bladder sling lawsuit

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Transvaginal surgical mesh (TVM) implants were once believed to be an innovation with great potential for many women suffering from conditions such as stress urinary incontinence (SUI) and pelvic organ prolapse (POP). However, since being introduced onto the market, the devices have been considered to be the source of additional health concerns due to transvaginal mesh implant complications for a large number of those provided this type of treatment. According to the FDA, the transvaginal placement of the surgical mesh may put women at a greater risk for POP mesh complications than other surgical options.

Surgical mesh transplants have been used for hernias and other disorders requiring surgical support. Transvaginal surgical mesh was intended to permanently repair stress urinary incontinence (SUI) and pelvic organ prolapse (POP). In 2010 alone, more than 75,000 women received a transvaginal mesh implant, however more than 10 percent of these surgeries resulted in failure. Similar results were seen in other years and unfortunately for many women, reports of complications came too late to prevent injury.

Transvaginal Mesh Lawsuits

Thousands of lawsuits have been filed by women and their families against medical device manufacturers of transvaginal mesh products. Over 40 thousand lawsuits have been filed in the U.S. District Court for the Southern District of West Virginia alone, including six federal multidistrict litigations overseen by Chief Judge Joseph R. Goodwin. Though there are many manufacturers of transvaginal mesh devices, thus far companies named in current lawsuits include such notables as:  American Medical Systems (AMS), a subsidiary of Endo, C.R. Bard, Cook Medical Inc., Boston Scientific, Coloplast Corp and Neomedic. Several women have received urogynologic procedures using surgical mesh to repair pelvic organ prolapse or to treat urinary incontinence.

Lawsuits have claimed that the manufacturers of transvaginal meshes failed to warn patients and doctors about this increased risk, women suffering mesh complications may be able to file a claim seeking compensation for medical bills, pain and suffering and other damages. Companies failed to conduct appropriate testing and research to determine risks of surgical mesh used for female pelvic disorders.

Complications & Side Effects of Transvaginal Mesh

Transvaginal mesh is a medical device that is used to repair tears in the connective tissue of the pelvis, causing the intestines, bladder or bowel to protrude into the vagina. Vaginal mesh, transvaginal tape, and transvaginal slings are used to stitch the connective tissue in the vaginal wall muscle back together. Unfortunately, thousands of women have been seriously injured when their implant eroded into their vagina, perforated organs, caused chronic pain, or required revision surgery.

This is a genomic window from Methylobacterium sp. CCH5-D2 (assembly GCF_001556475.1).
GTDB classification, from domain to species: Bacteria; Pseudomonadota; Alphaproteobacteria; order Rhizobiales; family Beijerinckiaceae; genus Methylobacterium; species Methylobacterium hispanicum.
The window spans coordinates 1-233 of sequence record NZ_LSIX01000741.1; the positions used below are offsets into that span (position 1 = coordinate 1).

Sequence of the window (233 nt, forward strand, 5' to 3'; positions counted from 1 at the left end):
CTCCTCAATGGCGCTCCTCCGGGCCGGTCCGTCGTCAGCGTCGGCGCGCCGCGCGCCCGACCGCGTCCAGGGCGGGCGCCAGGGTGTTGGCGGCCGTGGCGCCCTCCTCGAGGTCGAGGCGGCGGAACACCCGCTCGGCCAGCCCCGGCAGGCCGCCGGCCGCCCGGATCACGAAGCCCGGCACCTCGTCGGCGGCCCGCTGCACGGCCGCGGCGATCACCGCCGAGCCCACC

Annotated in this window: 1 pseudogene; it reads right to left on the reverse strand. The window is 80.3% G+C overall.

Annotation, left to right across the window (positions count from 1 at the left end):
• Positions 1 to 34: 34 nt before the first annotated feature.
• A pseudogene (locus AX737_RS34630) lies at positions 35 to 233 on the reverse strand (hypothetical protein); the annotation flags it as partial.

In 2008, the FDA issued a public warning about the complications of transvaginal mesh but maintained that the complications were rare.   This was later amended in 2011, when the FDA changed the warning to say that complications were NOT rare and that apparently transvaginal mesh procedures exposed patients to a higher risk of complications and were not more effective than other procedures. In addition, the agency claims that with the exposure to greater risk comes no indication of greater clinical benefit in women electing to undergo pelvic organ prolapse repair surgery transvaginally. Transvaginal mesh can come with serious side effects like Bowel, bladder and blood vessel perforation, Urinary problems, Discomfort, Vaginal scarring, Vaginal mesh erosion (exposure of patch after surgery), Infection, Bleeding and Pain during intercourse.


Plaintiffs’ lawyers around the country have filed lawsuits against vaginal mesh manufacturers largely on behalf of women who have already had or will have to undergo surgeries to remove mesh from their pelvic tissue and to treat complications from defects in these mesh products. Damages obtained in a transvaginal mesh lawsuit may include past and future medical treatment expenses (including repair surgeries), lost earnings, loss of earning capacity, pain and suffering, and other related damages.

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